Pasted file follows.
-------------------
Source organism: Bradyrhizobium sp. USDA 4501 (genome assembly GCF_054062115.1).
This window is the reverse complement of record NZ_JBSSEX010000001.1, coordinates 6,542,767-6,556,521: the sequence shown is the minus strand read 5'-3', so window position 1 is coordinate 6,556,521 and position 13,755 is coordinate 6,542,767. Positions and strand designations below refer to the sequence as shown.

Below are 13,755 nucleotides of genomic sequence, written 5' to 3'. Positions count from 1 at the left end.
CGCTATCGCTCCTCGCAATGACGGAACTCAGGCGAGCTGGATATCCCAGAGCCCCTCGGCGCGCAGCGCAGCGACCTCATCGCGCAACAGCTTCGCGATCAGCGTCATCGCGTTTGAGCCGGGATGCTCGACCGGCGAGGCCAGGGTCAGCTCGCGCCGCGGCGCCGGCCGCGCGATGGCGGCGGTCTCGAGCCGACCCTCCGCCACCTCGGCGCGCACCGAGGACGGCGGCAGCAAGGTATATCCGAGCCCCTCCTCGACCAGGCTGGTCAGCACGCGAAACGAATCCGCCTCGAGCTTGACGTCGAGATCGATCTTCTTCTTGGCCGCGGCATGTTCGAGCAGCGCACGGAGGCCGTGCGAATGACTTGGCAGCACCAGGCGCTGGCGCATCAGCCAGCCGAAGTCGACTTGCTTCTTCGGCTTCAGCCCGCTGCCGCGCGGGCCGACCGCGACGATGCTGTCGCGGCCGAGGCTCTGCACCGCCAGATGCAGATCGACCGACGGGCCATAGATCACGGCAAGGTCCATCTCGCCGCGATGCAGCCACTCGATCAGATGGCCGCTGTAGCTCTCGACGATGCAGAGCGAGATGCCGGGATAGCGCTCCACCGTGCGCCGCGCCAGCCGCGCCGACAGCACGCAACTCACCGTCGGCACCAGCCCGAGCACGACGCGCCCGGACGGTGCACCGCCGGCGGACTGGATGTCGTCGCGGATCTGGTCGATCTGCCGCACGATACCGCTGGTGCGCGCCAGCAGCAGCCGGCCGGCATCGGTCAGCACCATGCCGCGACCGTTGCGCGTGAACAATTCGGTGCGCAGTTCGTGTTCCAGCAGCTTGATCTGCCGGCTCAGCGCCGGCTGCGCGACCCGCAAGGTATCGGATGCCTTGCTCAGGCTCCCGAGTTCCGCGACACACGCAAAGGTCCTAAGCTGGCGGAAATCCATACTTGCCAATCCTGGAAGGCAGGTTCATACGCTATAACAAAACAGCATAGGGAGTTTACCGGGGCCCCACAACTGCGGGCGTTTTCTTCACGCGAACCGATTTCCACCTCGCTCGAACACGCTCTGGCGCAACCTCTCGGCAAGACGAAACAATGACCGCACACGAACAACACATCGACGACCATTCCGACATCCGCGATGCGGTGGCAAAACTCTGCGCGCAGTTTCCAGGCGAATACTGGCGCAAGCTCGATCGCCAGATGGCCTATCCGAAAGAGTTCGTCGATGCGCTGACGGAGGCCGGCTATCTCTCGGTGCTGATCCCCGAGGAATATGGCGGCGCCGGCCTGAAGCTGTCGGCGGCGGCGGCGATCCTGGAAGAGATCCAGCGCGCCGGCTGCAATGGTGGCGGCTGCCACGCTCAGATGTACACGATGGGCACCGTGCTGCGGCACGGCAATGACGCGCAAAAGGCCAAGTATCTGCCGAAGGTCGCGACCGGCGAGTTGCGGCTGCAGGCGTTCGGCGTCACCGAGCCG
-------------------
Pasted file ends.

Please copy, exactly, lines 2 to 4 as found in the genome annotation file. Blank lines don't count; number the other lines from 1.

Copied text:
This window is the reverse complement of record NZ_JBSSEX010000001.1, coordinates 6,542,767-6,556,521: the sequence shown is the minus strand read 5'-3', so window position 1 is coordinate 6,556,521 and position 13,755 is coordinate 6,542,767. Positions and strand designations below refer to the sequence as shown.

Below are 13,755 nucleotides of genomic sequence, written 5' to 3'. Positions count from 1 at the left end.
CGCTATCGCTCCTCGCAATGACGGAACTCAGGCGAGCTGGATATCCCAGAGCCCCTCGGCGCGCAGCGCAGCGACCTCATCGCGCAACAGCTTCGCGATCAGCGTCATCGCGTTTGAGCCGGGATGCTCGACCGGCGAGGCCAGGGTCAGCTCGCGCCGCGGCGCCGGCCGCGCGATGGCGGCGGTCTCGAGCCGACCCTCCGCCACCTCGGCGCGCACCGAGGACGGCGGCAGCAAGGTATATCCGAGCCCCTCCTCGACCAGGCTGGTCAGCACGCGAAACGAATCCGCCTCGAGCTTGACGTCGAGATCGATCTTCTTCTTGGCCGCGGCATGTTCGAGCAGCGCACGGAGGCCGTGCGAATGACTTGGCAGCACCAGGCGCTGGCGCATCAGCCAGCCGAAGTCGACTTGCTTCTTCGGCTTCAGCCCGCTGCCGCGCGGGCCGACCGCGACGATGCTGTCGCGGCCGAGGCTCTGCACCGCCAGATGCAGATCGACCGACGGGCCATAGATCACGGCAAGGTCCATCTCGCCGCGATGCAGCCACTCGATCAGATGGCCGCTGTAGCTCTCGACGATGCAGAGCGAGATGCCGGGATAGCGCTCCACCGTGCGCCGCGCCAGCCGCGCCGACAGCACGCAACTCACCGTCGGCACCAGCCCGAGCACGACGCGCCCGGACGGTGCACCGCCGGCGGACTGGATGTCGTCGCGGATCTGGTCGATCTGCCGCACGATACCGCTGGTGCGCGCCAGCAGCAGCCGGCCGGCATCGGTCAGCACCATGCCGCGACCGTTGCGCGTGAACAATTCGGTGCGCAGTTCGTGTTCCAGCAGCTTGATCTGCCGGCTCAGCGCCGGCTGCGCGACCCGCAAGGTATCGGATGCCTTGCTCAGGCTCCCGAGTTCCGCGACACACGCAAAGGTCCTAAGCTGGCGGAAATCCATACTTGCCAATCCTGGAAGGCAGGTTCATACGCTATAACAAAACAGCATAGGGAGTTTACCGGGGCCCCACAACTGCGGGCGTTTTCTTCACGCGAACCGATTTCCACCTCGCTCGAACACGCTCTGGCGCAACCTCTCGGCAAGACGAAACAATGACCGCACACGAACAACACATCGACGACCATTCCGACATCCGCGATGCGGTGGCAAAACTCTGCGCGCAGTTTCCAGGCGAATACTGGCGCAAGCTCGATCGCCAGATGGCCTATCCGAAAGAGTTCGTCGATGCGCTGACGGAGGCCGGCTATCTCTCGGTGCTGATCCCCGAGGAATATGGCGGCGCCGGCCTGAAGCTGTCGGCGGCGGCGGCGATCCTGGAAGAGATCCAGCGCGCCGGCTGCAATGGTGGCGGCTGCCACGCTCAGATGTACACGATGGGCACCGTGCTGCGGCACGGCAATGACGCGCAAAAGGCCAAGTATCTGCCGAAGGTCGCGACCGGCGAGTTGCGGCTGCAGGCGTTCGGCGTCACCGAGCCG